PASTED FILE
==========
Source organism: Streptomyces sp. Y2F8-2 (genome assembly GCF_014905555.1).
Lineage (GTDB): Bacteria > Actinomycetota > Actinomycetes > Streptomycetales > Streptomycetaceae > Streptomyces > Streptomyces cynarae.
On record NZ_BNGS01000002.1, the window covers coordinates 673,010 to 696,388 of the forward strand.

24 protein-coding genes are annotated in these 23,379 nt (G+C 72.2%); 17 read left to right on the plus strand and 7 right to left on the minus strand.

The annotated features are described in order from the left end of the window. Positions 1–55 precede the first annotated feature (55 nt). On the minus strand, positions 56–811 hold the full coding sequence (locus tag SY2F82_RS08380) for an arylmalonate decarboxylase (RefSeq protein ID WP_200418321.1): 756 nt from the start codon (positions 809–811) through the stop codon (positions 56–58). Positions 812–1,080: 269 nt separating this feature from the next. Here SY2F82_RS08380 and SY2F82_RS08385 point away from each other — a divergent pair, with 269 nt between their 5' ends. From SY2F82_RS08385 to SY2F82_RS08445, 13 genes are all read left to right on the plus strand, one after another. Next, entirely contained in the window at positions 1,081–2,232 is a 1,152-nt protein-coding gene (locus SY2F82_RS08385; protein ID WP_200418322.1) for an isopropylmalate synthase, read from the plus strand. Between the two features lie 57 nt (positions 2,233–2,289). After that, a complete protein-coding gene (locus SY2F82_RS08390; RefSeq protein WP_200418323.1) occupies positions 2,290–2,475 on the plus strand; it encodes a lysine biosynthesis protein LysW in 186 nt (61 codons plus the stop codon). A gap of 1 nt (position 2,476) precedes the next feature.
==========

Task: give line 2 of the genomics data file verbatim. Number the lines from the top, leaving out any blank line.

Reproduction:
Lineage (GTDB): Bacteria > Actinomycetota > Actinomycetes > Streptomycetales > Streptomycetaceae > Streptomyces > Streptomyces cynarae.